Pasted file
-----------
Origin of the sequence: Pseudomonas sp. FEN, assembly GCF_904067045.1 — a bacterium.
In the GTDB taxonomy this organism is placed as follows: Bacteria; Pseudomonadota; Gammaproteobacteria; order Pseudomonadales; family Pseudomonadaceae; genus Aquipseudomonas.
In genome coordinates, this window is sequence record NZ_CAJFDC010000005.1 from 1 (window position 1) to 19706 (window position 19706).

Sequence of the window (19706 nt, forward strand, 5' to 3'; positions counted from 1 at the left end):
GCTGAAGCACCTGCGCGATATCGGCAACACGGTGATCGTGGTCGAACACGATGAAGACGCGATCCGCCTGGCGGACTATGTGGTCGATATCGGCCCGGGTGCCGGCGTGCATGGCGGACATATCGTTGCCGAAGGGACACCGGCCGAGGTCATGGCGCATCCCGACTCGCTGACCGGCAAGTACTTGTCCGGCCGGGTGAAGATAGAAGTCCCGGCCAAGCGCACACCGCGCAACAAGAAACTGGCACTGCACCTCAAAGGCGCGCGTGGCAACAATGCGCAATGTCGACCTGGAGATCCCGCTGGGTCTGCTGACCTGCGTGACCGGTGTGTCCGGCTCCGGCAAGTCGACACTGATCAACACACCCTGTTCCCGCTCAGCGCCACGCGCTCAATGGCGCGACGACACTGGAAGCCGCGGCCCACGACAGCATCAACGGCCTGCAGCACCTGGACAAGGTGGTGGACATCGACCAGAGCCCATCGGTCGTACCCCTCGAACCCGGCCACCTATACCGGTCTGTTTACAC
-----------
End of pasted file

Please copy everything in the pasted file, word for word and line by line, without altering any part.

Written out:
Origin of the sequence: Pseudomonas sp. FEN, assembly GCF_904067045.1 — a bacterium.
In the GTDB taxonomy this organism is placed as follows: Bacteria; Pseudomonadota; Gammaproteobacteria; order Pseudomonadales; family Pseudomonadaceae; genus Aquipseudomonas.
In genome coordinates, this window is sequence record NZ_CAJFDC010000005.1 from 1 (window position 1) to 19706 (window position 19706).

Sequence of the window (19706 nt, forward strand, 5' to 3'; positions counted from 1 at the left end):
GCTGAAGCACCTGCGCGATATCGGCAACACGGTGATCGTGGTCGAACACGATGAAGACGCGATCCGCCTGGCGGACTATGTGGTCGATATCGGCCCGGGTGCCGGCGTGCATGGCGGACATATCGTTGCCGAAGGGACACCGGCCGAGGTCATGGCGCATCCCGACTCGCTGACCGGCAAGTACTTGTCCGGCCGGGTGAAGATAGAAGTCCCGGCCAAGCGCACACCGCGCAACAAGAAACTGGCACTGCACCTCAAAGGCGCGCGTGGCAACAATGCGCAATGTCGACCTGGAGATCCCGCTGGGTCTGCTGACCTGCGTGACCGGTGTGTCCGGCTCCGGCAAGTCGACACTGATCAACACACCCTGTTCCCGCTCAGCGCCACGCGCTCAATGGCGCGACGACACTGGAAGCCGCGGCCCACGACAGCATCAACGGCCTGCAGCACCTGGACAAGGTGGTGGACATCGACCAGAGCCCATCGGTCGTACCCCTCGAACCCGGCCACCTATACCGGTCTGTTTACAC